Effects of silica nanoparticles on peas and other plants exposed to environmental stressors: a mini review

R. Sutulienė, J. Miliauskienė, L. Ragelienė, A. Viršilė
The growth and development of plants are constantly affected by many abiotic environmental factors such as temperature, light, humidity, mineral substances, carbon dioxide content, or ozone. Furthermore, with climate change, the impact of drought is becoming one of the main factors reducing plant productivity. In this study, the impact of silica nanoparticles (SiO2 NPs) has been reviewed through the adverse effects of abiotic stress on plants' growth, oxidative stress, and antioxidative response. This paper discusses the impact of SiO2 NPs on pea, barley, sweet pepper, wheat, strawberries, rice, potatoes, marigolds, and wheat adversely affected by drought, heavy metals, UV-B, and salinity. In the published studies we have reviewed, plants were all treated with SiO2 or Si NPs. 20-30 nm particles in size with concentrations ranging from 10 to 125 ppm are most commonly reported. In addition, it was reported that spraying or watering of SiO2 can increase plant tolerance to environmental stresses by increasing the activity of antioxidant enzymes, including catalase, ascorbate peroxidase, glutathione reductase, and superoxide dismutase, as well as reducing hydrogen peroxide and lipid peroxidation in plant tissue. Furthermore, the increase in total phenolic compounds and non-enzymatic antioxidant activity (DPPH, ABTS, FRAP) in plants treated with SiO2 NPs under different stressors were also discussed. Thus, the reviewed publications support the positive role of SiO2 NPs application, especially the decisive role of 20-30 nm SiO2, in managing the detrimental effects of environmental stress on different plants.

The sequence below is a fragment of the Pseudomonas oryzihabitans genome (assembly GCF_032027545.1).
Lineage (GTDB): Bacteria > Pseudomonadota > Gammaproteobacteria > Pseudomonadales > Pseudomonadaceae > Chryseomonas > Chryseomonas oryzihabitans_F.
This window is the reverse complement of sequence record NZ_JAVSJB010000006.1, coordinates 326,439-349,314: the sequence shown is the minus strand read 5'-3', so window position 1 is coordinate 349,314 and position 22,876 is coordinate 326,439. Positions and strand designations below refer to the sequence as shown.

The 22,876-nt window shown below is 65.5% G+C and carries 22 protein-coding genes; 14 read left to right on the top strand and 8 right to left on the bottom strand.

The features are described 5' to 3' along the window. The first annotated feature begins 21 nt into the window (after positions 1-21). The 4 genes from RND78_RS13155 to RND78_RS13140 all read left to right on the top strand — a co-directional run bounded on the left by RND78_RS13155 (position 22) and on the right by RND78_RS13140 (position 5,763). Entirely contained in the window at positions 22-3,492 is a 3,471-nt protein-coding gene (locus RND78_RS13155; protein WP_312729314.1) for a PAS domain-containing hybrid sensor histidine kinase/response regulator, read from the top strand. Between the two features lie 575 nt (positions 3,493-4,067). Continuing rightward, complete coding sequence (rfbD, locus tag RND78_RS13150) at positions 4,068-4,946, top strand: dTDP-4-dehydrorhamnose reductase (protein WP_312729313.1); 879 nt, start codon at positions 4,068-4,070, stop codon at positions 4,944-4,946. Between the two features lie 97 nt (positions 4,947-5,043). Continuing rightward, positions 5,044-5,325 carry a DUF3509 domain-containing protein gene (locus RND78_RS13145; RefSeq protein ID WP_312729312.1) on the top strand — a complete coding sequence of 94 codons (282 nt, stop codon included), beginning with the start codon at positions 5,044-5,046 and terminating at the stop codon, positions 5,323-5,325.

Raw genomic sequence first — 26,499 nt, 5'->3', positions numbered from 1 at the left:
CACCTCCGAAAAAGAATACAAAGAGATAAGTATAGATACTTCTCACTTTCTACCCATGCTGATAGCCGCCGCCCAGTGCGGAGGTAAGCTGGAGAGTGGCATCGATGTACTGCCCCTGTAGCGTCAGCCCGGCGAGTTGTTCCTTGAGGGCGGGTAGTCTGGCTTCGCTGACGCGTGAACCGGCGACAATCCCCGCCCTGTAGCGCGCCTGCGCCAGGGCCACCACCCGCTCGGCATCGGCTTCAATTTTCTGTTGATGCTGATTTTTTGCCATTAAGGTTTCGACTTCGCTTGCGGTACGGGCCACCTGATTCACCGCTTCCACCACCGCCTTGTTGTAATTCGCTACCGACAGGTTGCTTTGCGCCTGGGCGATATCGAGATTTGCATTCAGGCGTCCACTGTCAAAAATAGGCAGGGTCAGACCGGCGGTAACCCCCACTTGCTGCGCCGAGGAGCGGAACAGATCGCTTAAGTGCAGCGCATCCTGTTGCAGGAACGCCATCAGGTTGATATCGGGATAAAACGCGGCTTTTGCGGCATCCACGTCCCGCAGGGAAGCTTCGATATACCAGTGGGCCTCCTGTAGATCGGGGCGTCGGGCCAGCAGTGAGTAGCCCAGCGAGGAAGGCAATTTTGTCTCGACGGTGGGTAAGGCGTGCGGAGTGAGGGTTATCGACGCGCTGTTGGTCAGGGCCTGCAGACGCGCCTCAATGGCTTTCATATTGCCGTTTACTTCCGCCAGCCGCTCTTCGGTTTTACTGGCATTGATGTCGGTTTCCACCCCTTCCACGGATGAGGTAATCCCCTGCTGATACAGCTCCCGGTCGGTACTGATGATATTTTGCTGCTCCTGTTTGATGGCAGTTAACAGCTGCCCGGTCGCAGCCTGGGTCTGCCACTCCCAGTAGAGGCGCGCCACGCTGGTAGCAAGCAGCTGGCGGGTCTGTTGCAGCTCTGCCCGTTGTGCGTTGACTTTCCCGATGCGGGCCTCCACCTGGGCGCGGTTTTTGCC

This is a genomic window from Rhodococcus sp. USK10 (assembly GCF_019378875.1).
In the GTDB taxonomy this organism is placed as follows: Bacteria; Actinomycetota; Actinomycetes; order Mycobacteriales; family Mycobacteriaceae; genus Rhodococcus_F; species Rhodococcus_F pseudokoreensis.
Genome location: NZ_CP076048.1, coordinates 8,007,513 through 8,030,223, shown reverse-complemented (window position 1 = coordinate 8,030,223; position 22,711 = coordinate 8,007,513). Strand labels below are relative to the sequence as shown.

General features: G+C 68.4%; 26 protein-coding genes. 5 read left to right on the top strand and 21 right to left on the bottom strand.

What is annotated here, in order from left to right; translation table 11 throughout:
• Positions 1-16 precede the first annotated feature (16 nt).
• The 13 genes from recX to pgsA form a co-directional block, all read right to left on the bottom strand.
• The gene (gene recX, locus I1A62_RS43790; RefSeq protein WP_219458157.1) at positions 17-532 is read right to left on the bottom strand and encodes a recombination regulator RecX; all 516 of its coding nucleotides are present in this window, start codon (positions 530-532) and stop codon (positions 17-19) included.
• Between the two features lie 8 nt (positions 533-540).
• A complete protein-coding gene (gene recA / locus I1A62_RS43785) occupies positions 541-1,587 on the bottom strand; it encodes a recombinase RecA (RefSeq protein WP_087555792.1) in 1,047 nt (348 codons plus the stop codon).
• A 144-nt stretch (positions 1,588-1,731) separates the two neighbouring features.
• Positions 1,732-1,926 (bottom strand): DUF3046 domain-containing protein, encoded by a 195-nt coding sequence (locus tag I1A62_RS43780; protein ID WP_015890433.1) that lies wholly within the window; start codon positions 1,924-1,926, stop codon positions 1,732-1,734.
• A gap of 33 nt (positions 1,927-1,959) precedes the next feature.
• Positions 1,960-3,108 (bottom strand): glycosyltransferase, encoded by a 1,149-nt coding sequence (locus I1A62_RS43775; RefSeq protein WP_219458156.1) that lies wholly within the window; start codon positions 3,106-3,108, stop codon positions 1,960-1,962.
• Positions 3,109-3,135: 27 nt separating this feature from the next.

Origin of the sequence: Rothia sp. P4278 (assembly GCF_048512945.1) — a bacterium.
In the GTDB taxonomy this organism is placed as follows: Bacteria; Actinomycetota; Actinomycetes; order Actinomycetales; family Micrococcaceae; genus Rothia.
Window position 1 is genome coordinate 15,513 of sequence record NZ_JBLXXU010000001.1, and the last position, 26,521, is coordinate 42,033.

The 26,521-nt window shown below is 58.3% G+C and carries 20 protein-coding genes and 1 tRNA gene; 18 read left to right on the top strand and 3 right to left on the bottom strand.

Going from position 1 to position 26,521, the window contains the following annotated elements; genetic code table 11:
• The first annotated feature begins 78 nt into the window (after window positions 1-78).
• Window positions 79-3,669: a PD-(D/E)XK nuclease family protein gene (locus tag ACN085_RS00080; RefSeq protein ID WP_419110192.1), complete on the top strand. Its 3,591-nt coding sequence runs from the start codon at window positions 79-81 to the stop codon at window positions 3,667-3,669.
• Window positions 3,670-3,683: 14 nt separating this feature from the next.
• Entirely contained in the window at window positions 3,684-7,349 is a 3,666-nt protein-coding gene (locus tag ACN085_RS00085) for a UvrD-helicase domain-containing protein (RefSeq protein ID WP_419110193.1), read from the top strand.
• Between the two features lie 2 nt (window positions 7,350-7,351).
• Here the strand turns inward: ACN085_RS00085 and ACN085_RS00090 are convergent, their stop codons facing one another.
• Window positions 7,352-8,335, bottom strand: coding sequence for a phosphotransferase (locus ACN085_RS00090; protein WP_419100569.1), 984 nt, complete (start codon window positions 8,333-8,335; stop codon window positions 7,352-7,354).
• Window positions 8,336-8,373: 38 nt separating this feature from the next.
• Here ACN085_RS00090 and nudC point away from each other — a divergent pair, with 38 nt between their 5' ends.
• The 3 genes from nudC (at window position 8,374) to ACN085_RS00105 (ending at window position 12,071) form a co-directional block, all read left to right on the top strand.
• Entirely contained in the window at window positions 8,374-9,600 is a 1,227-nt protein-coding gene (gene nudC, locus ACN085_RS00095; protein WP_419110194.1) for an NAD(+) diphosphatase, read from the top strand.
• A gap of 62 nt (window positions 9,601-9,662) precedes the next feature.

Sutulienė, R., Miliauskienė, J., Ragelienė, L. and Viršilė, A. (2023). Effects of silica nanoparticles on peas and other plants exposed to environmental stressors: a mini review. Acta Hortic. 1372, 143-148
DOI: 10.17660/ActaHortic.2023.1372.19
SiO2 nanoparticles, green pea, antioxidant activity, oxidative stress biomarkers, drought

Acta Horticulturae